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digitalmars.D - Sturcts with constructor (dmd1.x)

reply Nrgyzer <nrgyzer googlemail.com> writes:
Hello everyone,

I currently try to create a structure with a construtor, but I always get the
following messages:

Error: Foo.this constructors are only for class definitions
Error: constructor lisim.lsResult.lsResult.this special member functions not
allowed for structs

By compiling the follwing code:

struct Foo {
    int len;
    bool len_done;
    const char* str;
    int length()
    {   if (!len_done)
        {   len = strlen(str);
	    len_done = true;
        }
	return len;
    }
    this(char* str) { this.str = str; }
}
const Foo f = Foo("hello");
bar(f.length);

I found that source on
http://www.digitalmars.com/d/2.0/const-faq.html#logical-const. I know that this
source is for d2 and not for d1 but does d1 support similar operations (or is
there no support for struct-constructors)?

Thanks in advance :)
Jan 11 2010
next sibling parent reply dsimcha <dsimcha yahoo.com> writes:
== Quote from Nrgyzer (nrgyzer googlemail.com)'s article
 Hello everyone,
 I currently try to create a structure with a construtor, but I always get the

 Error: Foo.this constructors are only for class definitions
 Error: constructor lisim.lsResult.lsResult.this special member functions not

 By compiling the follwing code:
 struct Foo {
     int len;
     bool len_done;
     const char* str;
     int length()
     {   if (!len_done)
         {   len = strlen(str);
 	    len_done = true;
         }
 	return len;
     }
     this(char* str) { this.str = str; }
 }
 const Foo f = Foo("hello");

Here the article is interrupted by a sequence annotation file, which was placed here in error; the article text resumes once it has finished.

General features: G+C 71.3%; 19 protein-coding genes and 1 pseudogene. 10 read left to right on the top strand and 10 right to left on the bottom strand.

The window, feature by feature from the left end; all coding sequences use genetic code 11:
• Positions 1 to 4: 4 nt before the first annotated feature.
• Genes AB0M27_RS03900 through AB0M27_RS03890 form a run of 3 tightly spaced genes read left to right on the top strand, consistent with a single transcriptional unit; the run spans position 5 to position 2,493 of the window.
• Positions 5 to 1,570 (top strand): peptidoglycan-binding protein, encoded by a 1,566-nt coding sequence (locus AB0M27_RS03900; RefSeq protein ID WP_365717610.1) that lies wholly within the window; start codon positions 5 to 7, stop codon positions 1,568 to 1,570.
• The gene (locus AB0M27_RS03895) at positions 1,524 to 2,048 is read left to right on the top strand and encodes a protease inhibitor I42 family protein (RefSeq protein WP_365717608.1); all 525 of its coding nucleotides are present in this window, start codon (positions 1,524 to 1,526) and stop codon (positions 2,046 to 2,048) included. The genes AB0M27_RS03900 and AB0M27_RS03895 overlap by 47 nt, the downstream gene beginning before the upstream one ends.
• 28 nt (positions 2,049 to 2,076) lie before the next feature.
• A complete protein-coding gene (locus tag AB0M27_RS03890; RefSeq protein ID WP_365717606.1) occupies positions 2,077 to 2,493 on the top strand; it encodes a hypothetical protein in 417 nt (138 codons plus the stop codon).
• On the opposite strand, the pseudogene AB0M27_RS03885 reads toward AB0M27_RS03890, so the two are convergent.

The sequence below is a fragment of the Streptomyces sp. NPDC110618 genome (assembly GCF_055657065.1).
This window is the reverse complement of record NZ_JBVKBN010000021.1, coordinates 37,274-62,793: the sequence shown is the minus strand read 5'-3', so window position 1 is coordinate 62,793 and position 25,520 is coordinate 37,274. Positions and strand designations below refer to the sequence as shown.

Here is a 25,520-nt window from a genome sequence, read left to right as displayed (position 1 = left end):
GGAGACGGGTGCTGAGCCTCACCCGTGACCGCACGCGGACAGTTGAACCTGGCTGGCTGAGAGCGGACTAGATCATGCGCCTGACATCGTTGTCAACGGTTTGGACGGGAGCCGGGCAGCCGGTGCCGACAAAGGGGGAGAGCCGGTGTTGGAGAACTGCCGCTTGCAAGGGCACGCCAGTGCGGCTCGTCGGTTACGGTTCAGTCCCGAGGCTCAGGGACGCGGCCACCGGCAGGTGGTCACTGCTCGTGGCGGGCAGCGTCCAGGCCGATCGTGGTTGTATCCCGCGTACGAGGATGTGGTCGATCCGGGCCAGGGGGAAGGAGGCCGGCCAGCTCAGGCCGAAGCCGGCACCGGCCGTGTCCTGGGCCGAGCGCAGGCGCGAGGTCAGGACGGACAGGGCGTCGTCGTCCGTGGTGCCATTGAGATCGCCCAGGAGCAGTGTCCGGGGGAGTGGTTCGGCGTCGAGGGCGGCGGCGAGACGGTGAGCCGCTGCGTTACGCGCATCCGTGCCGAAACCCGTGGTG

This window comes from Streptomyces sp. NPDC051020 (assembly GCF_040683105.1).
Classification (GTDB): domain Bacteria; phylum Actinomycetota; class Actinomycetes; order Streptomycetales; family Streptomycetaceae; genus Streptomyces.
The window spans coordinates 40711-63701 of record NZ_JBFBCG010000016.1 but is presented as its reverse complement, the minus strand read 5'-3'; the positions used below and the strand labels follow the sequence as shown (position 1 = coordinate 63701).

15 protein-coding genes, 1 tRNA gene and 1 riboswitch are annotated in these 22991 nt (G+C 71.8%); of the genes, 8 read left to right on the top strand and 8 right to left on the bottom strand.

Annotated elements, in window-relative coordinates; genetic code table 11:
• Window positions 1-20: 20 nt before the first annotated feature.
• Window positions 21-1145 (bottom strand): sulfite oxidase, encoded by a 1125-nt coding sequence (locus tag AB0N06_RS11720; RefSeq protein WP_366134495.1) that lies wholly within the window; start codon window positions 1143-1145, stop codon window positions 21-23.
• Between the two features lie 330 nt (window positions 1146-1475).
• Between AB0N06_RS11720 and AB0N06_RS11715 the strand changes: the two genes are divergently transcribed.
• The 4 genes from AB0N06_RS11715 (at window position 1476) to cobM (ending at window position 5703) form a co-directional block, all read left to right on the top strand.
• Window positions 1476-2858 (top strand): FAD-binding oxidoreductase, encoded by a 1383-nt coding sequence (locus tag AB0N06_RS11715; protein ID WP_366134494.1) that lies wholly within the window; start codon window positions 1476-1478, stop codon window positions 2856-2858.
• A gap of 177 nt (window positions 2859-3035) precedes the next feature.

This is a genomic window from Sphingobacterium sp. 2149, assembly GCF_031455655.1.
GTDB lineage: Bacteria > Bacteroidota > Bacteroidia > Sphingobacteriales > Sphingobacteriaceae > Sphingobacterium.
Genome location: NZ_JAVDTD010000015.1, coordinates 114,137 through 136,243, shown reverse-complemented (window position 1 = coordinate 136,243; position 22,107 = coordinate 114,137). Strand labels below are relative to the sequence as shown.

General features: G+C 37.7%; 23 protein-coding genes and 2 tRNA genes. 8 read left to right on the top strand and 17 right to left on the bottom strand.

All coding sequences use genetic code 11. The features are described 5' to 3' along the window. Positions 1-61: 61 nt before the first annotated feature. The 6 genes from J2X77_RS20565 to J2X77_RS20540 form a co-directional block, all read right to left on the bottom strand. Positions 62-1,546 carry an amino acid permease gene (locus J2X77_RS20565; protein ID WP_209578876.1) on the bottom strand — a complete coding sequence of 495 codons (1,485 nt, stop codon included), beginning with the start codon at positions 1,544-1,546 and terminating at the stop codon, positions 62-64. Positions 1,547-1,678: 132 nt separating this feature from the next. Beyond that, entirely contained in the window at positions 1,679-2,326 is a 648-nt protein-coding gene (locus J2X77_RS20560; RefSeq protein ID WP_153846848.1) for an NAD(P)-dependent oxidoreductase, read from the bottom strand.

bar(f.length);
 I found that source on

source is for d2 and not for d1 but does d1 support similar operations (or is there no support for struct-constructors)?
 Thanks in advance :)

Struct constructors are D2 only. That said, you can fake them in D1 by overloading static opCall: struct Foo { uint field; static Foo opCall(SomeType someArgument) { Foo foo; // Do stuff. foo.field = someValue; return foo; } } auto foo = Foo(someArgument);
Jan 11 2010
parent reply bearophile <bearophileHUGS lycos.com> writes:
dsimcha:
 Struct constructors are D2 only.  That said, you can fake them in D1 by
 overloading static opCall:

Struct constructors are probably the D2 feature I miss more in D1 :-) Bye, bearophile
Jan 11 2010
parent reply grauzone <none example.net> writes:
bearophile wrote:
 dsimcha:
 Struct constructors are D2 only.  That said, you can fake them in D1 by
 overloading static opCall:

Struct constructors are probably the D2 feature I miss more in D1 :-)

Why?
 Bye,
 bearophile

Jan 11 2010
parent bearophile <bearophileHUGS lycos.com> writes:
grauzone:
 Struct constructors are probably the D2 feature I miss more in D1 :-)

Why?

During optimization phases I sometimes want to convert classes into structs, and then I want to allocate some of those struct instances on the heap and others on the stack. A struct constructor allows me to change as little as possible to the code that uses those new structs. Bye, bearophile
Jan 12 2010
prev sibling parent Ellery Newcomer <ellery-newcomer utulsa.edu> writes:
On 01/11/2010 04:06 PM, Nrgyzer wrote:
 Hello everyone,

 I currently try to create a structure with a construtor, but I always get the
following messages:

 Error: Foo.this constructors are only for class definitions
 Error: constructor lisim.lsResult.lsResult.this special member functions not
allowed for structs

 By compiling the follwing code:

 struct Foo {
      int len;
      bool len_done;
      const char* str;
      int length()
      {   if (!len_done)
          {   len = strlen(str);
 	    len_done = true;
          }
 	return len;
      }
      this(char* str) { this.str = str; }
 }
 const Foo f = Foo("hello");
 bar(f.length);

 I found that source on
http://www.digitalmars.com/d/2.0/const-faq.html#logical-const. I know that this
source is for d2 and not for d1 but does d1 support similar operations (or is
there no support for struct-constructors)?

 Thanks in advance :)

get rid of the constructor and replace
 const Foo f = Foo("hello");

with const Foo f = Foo(0,false,"hello"); and it will work, if you can forgive how ugly it is.
Jan 11 2010